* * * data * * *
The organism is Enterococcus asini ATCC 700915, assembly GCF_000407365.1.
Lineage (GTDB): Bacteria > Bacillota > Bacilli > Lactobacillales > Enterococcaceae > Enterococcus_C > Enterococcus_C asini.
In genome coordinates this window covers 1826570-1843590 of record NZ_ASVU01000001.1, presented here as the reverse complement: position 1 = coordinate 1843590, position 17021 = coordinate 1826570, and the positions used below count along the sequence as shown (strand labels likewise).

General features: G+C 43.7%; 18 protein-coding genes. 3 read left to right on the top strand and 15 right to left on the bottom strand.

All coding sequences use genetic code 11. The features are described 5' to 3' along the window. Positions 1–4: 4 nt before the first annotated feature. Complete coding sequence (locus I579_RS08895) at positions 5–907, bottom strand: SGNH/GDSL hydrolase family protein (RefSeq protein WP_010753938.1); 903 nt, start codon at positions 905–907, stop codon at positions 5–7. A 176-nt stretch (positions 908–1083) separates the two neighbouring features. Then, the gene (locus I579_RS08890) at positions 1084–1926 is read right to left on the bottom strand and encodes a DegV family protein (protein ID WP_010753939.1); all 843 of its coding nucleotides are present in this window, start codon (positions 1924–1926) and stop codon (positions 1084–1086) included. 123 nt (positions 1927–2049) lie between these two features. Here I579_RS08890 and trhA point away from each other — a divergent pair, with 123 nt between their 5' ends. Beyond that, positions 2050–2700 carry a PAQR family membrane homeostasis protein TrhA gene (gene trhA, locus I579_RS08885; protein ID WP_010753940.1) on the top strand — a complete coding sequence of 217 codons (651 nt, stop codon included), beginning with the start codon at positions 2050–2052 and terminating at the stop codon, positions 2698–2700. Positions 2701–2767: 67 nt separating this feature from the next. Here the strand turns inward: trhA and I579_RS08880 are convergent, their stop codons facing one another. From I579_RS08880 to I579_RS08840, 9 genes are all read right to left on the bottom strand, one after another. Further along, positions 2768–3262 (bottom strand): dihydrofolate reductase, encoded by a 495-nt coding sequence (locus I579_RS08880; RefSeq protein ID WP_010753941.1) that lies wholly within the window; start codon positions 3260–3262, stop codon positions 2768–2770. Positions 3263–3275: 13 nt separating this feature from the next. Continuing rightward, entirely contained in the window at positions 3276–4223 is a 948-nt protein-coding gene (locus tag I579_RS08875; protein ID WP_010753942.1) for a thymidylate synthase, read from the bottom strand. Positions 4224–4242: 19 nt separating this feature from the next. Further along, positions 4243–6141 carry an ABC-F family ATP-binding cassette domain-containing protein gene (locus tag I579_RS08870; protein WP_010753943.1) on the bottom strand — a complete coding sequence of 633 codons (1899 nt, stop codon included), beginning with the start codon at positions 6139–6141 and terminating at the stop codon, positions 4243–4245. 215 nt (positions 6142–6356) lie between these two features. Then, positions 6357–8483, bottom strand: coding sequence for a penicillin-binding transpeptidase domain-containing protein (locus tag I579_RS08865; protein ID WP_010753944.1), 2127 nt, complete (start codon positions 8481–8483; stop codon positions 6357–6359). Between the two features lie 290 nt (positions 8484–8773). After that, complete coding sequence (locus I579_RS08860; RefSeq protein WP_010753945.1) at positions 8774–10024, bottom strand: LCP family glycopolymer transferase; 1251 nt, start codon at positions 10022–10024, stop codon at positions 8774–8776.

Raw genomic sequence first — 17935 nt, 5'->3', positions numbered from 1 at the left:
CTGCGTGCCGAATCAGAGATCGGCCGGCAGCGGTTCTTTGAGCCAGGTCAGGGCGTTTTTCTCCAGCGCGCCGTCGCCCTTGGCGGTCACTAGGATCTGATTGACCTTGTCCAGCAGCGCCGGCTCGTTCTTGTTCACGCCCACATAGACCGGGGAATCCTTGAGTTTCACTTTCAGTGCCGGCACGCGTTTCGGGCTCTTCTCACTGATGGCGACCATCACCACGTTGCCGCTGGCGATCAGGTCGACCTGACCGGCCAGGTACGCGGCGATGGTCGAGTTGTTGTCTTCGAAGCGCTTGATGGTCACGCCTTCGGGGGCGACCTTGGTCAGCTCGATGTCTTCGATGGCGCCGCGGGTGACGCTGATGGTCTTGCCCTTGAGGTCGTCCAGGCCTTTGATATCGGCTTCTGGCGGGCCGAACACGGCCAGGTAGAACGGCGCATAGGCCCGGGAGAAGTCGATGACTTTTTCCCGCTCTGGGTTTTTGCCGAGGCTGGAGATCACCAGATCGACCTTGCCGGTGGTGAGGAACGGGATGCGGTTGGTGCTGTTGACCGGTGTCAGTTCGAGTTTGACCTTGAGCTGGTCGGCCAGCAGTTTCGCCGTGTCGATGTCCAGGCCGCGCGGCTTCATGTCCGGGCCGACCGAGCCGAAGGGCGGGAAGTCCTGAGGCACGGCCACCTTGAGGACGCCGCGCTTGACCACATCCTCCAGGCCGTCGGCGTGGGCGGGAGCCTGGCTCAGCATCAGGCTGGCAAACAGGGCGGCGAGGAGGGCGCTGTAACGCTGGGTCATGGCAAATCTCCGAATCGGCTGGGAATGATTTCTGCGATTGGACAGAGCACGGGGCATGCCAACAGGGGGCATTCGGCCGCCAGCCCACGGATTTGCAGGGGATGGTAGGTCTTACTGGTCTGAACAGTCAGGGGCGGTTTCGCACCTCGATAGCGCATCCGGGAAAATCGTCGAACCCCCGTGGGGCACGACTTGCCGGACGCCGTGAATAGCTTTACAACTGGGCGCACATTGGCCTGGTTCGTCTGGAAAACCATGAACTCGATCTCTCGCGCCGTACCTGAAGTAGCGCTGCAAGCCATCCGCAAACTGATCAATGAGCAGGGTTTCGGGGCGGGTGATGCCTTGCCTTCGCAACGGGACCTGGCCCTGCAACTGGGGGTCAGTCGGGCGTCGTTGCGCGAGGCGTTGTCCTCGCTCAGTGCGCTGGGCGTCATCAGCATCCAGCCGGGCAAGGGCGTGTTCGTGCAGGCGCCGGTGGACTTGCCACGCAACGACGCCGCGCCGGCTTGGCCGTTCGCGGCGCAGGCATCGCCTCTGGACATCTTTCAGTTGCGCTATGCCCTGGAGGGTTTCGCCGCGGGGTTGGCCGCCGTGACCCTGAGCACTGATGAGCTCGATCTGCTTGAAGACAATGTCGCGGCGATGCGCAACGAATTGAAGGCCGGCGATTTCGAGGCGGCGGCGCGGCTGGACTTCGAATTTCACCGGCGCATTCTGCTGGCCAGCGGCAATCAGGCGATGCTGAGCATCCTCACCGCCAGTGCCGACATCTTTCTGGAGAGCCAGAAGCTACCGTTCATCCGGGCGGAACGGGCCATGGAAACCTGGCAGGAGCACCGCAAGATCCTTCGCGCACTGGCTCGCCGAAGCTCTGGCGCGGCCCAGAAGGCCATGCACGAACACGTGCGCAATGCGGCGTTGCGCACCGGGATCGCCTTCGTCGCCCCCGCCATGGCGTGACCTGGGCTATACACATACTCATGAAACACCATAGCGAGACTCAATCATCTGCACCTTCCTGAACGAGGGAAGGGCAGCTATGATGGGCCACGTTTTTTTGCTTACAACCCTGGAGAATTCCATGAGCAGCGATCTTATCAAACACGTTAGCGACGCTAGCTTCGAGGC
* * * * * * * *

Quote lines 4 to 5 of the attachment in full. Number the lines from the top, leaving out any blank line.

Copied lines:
General features: G+C 43.7%; 18 protein-coding genes. 3 read left to right on the top strand and 15 right to left on the bottom strand.

All coding sequences use genetic code 11. The features are described 5' to 3' along the window. Positions 1–4: 4 nt before the first annotated feature. Complete coding sequence (locus I579_RS08895) at positions 5–907, bottom strand: SGNH/GDSL hydrolase family protein (RefSeq protein WP_010753938.1); 903 nt, start codon at positions 905–907, stop codon at positions 5–7. A 176-nt stretch (positions 908–1083) separates the two neighbouring features. Then, the gene (locus I579_RS08890) at positions 1084–1926 is read right to left on the bottom strand and encodes a DegV family protein (protein ID WP_010753939.1); all 843 of its coding nucleotides are present in this window, start codon (positions 1924–1926) and stop codon (positions 1084–1086) included. 123 nt (positions 1927–2049) lie between these two features. Here I579_RS08890 and trhA point away from each other — a divergent pair, with 123 nt between their 5' ends. Beyond that, positions 2050–2700 carry a PAQR family membrane homeostasis protein TrhA gene (gene trhA, locus I579_RS08885; protein ID WP_010753940.1) on the top strand — a complete coding sequence of 217 codons (651 nt, stop codon included), beginning with the start codon at positions 2050–2052 and terminating at the stop codon, positions 2698–2700. Positions 2701–2767: 67 nt separating this feature from the next. Here the strand turns inward: trhA and I579_RS08880 are convergent, their stop codons facing one another. From I579_RS08880 to I579_RS08840, 9 genes are all read right to left on the bottom strand, one after another. Further along, positions 2768–3262 (bottom strand): dihydrofolate reductase, encoded by a 495-nt coding sequence (locus I579_RS08880; RefSeq protein ID WP_010753941.1) that lies wholly within the window; start codon positions 3260–3262, stop codon positions 2768–2770. Positions 3263–3275: 13 nt separating this feature from the next. Continuing rightward, entirely contained in the window at positions 3276–4223 is a 948-nt protein-coding gene (locus tag I579_RS08875; protein ID WP_010753942.1) for a thymidylate synthase, read from the bottom strand. Positions 4224–4242: 19 nt separating this feature from the next. Further along, positions 4243–6141 carry an ABC-F family ATP-binding cassette domain-containing protein gene (locus tag I579_RS08870; protein WP_010753943.1) on the bottom strand — a complete coding sequence of 633 codons (1899 nt, stop codon included), beginning with the start codon at positions 6139–6141 and terminating at the stop codon, positions 4243–4245. 215 nt (positions 6142–6356) lie between these two features. Then, positions 6357–8483, bottom strand: coding sequence for a penicillin-binding transpeptidase domain-containing protein (locus tag I579_RS08865; protein ID WP_010753944.1), 2127 nt, complete (start codon positions 8481–8483; stop codon positions 6357–6359). Between the two features lie 290 nt (positions 8484–8773). After that, complete coding sequence (locus I579_RS08860; RefSeq protein WP_010753945.1) at positions 8774–10024, bottom strand: LCP family glycopolymer transferase; 1251 nt, start codon at positions 10022–10024, stop codon at positions 8774–8776.